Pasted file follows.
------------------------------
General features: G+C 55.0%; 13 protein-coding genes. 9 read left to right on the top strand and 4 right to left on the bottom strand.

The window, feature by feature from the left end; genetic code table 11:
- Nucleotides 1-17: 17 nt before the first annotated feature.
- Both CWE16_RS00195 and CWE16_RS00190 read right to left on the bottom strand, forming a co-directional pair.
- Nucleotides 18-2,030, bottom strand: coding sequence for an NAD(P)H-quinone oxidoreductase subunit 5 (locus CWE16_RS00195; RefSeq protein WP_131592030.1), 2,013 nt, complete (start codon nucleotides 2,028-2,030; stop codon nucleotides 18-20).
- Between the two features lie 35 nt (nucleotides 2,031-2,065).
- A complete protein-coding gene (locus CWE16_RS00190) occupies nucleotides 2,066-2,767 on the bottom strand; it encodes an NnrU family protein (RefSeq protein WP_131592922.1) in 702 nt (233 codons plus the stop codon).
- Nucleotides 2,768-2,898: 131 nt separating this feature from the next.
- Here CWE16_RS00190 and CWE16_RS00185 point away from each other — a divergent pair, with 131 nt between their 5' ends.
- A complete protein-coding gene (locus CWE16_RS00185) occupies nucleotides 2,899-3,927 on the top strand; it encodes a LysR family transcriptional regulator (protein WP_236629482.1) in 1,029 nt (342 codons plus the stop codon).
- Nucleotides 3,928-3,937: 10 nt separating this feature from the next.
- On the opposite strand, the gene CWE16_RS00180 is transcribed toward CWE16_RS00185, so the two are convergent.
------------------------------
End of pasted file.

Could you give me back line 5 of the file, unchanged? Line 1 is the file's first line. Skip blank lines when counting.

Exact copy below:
- Nucleotides 18-2,030, bottom strand: coding sequence for an NAD(P)H-quinone oxidoreductase subunit 5 (locus CWE16_RS00195; RefSeq protein WP_131592030.1), 2,013 nt, complete (start codon nucleotides 2,028-2,030; stop codon nucleotides 18-20).